Libya’s rival factions exchange prisoners as Turkish defence minister visits
Libya’s rival sides kicked off a UN-brokered prisoner exchange, United Nations and Libyan officials said on Saturday, as part of a preliminary ceasefire agreement between warring Libyan factions.
The exchange of a first batch of prisoners, supervised by a joint military committee, took place on Friday in the southwestern village of al-Shwayrif, according to the UN Support Mission in Libya, or UNSMIL.
Libya is split between a UN-recognized government in the capital, Tripoli, and rival authorities allied with warlord Khalifa Haftar, based in the country's east. The two sides also have the support of an array of local militias as well as regional and foreign powers.
The North African nation, which had suffered four decades of dictatorship under Muammar Gaddafi, has been in chaos since 2014 when Haftar, a former army officer, launched “Operation Dignity” against rival militias in the city of Benghazi.
Haftar’s war culminated in an offensive to try and capture Tripoli, a campaign that collapsed after Turkey stepped up its military support of the UN-supported government. Turkey deployed hundreds of its troops, as well as Syrian fighters, to back up its Libyan allies.
The two sides signed a nationwide, UN-brokered cease-fire deal in October that included an exchange of all war prisoners.
UNSMIL announced the prisoner exchange without giving details on how many prisoners were freed for each side. It called for both sides to speed up the implementation of the cease-fire deal, including the exchange of all prisoners.
Fathi Bashaga, the interior minister of the UN-recognized government, hailed the exchange in a tweet, attaching photos of released prisoners.
The Tripoli Protection Unit, a militia allied with the capital-based government, also posted a 31-second video apparently showing the prisoner exchange, with an official reading the names of those released.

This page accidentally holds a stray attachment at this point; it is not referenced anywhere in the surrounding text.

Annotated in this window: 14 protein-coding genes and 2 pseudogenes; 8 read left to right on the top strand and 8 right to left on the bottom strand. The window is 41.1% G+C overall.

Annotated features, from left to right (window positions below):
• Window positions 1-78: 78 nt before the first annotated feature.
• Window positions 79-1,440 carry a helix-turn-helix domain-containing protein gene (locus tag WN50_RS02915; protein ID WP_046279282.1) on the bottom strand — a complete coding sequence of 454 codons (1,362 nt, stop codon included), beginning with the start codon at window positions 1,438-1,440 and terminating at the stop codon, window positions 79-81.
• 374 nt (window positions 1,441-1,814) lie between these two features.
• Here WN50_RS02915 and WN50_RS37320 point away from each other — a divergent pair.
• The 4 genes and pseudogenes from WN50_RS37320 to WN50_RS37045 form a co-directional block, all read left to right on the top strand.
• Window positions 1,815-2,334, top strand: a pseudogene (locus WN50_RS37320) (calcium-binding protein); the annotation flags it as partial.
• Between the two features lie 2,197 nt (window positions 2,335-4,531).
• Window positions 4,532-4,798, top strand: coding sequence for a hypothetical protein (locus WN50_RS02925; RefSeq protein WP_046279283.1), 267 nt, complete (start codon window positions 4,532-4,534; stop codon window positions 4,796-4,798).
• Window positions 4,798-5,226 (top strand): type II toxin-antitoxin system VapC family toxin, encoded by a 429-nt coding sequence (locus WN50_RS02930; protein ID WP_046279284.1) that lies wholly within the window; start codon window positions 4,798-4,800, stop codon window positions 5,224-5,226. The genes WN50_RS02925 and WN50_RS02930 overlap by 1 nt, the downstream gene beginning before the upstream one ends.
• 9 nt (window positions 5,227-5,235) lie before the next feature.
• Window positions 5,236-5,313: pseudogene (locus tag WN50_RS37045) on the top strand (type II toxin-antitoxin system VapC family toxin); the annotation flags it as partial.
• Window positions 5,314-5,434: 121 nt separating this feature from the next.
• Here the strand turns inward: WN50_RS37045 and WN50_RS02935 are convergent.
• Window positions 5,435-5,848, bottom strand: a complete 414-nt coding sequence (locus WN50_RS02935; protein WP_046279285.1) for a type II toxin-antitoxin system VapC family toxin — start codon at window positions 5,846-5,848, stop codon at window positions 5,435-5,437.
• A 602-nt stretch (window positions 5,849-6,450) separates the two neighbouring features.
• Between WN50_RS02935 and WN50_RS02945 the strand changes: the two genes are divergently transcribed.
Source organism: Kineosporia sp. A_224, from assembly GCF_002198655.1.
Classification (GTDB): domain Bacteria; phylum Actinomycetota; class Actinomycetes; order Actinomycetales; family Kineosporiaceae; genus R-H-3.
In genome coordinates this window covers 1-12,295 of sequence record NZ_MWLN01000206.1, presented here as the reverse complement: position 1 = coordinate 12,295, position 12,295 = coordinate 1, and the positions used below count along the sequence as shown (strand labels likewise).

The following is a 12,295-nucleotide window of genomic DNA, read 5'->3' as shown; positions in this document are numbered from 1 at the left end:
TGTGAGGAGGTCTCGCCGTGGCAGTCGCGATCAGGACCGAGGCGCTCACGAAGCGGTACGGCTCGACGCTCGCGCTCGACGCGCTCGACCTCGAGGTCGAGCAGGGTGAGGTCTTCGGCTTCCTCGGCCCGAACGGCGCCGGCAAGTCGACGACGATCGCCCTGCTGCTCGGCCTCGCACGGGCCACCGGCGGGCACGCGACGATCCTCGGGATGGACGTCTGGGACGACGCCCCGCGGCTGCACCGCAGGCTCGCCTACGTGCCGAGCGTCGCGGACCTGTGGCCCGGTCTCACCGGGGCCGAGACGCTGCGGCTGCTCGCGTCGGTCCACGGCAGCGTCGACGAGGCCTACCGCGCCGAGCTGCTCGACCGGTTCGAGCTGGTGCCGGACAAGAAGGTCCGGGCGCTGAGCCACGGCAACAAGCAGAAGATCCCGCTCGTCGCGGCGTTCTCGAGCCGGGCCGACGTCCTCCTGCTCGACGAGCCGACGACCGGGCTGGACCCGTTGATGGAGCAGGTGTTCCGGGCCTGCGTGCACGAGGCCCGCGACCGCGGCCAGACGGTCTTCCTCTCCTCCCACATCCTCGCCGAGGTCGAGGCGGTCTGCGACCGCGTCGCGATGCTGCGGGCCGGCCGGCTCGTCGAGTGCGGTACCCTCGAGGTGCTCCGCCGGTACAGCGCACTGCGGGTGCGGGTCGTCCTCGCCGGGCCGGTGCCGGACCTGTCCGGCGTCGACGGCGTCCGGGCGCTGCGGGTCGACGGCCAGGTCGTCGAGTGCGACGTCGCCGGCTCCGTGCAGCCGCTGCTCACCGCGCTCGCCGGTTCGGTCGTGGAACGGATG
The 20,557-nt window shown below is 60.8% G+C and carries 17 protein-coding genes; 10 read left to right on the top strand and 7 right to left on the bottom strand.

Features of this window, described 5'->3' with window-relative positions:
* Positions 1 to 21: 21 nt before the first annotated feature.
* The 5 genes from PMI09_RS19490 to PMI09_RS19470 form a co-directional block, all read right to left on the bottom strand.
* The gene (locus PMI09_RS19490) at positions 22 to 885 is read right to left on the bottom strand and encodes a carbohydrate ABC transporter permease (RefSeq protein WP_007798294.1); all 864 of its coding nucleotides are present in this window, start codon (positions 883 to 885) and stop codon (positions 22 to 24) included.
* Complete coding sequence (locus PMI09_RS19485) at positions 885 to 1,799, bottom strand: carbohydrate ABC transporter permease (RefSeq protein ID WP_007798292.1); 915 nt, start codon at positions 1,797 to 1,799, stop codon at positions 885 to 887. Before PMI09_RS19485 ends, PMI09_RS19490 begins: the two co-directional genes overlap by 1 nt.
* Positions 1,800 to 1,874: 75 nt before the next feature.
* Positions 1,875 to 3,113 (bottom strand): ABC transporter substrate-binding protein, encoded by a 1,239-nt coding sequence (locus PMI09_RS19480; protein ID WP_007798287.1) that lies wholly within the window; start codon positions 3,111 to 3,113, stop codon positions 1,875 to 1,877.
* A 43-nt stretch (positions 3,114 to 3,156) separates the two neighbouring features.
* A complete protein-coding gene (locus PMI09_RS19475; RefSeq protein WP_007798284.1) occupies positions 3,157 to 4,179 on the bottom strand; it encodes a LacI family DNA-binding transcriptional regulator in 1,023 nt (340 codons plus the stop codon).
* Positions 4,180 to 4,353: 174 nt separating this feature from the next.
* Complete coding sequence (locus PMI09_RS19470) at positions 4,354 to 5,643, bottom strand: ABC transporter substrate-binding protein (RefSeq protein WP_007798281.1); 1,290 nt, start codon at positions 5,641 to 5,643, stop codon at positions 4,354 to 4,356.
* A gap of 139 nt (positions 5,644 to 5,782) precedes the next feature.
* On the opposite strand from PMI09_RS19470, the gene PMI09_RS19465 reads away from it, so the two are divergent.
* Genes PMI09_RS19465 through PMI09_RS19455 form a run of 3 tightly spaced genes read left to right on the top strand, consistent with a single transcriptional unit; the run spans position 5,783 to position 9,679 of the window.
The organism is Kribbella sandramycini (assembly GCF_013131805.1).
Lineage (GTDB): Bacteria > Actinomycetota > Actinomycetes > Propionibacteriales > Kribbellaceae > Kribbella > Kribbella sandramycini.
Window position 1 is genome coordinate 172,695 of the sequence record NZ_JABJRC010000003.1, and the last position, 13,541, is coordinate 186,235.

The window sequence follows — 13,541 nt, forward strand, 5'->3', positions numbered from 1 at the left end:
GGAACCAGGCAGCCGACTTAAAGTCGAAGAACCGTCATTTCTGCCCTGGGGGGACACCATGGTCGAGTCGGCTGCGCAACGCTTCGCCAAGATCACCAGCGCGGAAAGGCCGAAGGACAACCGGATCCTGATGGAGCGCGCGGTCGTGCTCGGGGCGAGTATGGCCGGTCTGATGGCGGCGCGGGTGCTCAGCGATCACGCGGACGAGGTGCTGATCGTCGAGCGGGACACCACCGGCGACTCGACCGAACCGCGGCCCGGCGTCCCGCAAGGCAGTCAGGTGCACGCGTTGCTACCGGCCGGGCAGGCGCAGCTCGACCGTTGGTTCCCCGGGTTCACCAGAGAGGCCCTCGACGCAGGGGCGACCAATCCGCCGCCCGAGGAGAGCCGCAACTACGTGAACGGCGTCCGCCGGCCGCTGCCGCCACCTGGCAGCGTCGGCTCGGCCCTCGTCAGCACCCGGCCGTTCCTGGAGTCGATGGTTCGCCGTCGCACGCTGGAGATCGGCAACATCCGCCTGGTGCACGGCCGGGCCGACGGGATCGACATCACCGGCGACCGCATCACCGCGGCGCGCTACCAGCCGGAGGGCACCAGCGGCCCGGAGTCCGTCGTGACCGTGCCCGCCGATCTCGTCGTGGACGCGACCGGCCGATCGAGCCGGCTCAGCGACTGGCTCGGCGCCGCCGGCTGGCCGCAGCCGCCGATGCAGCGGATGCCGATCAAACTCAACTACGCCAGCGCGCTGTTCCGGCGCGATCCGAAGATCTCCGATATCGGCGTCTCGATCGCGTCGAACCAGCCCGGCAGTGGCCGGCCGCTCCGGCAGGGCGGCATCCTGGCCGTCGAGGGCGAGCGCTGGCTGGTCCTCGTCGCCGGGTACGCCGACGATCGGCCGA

The cease-fire deal also included the departure of foreign forces and mercenaries from Libya within three months.
However, no progress was announced on the issue of foreign forces and mercenaries two months after they inked the deal
Thousands of foreign fighters, including Russians, Syrians, Sudanese and Chadians, have been brought to Libya by both sides, according to UN experts.
Turkish Defence Minister visits
Meanwhile, Turkey’s Defence Minister Hulusi Akar, the military chief of staff Yasar Guler and other military commanders arrived in Tripoli on Saturday, where they were meeting with their allies in the UN-supported government, according to the Turkish defence ministry.
They will visit Turkish troops stationed in western Libya, according to the ministry.
The unannounced visit has underscored the close ties between the Tripoli government and Ankara. Akar and Guler also visited Libya in July.
Saturday’s visit by Akar and other military officials came after the Turkish parliament on Tuesday extended for 18 months a law that allows the deployment of Turkish troops to Libya.
The Turkish decision comes despite the cease-fire deal that envisioned the departure of foreign forces and mercenaries within three months.
The ceasefire deal also called for “military deals on training inside Libya” to be frozen and for foreign trainees to leave the country. It did not name a particular country but apparently referred to Turkey, which has struck military and disputed maritime deals last year with the Tripoli administration.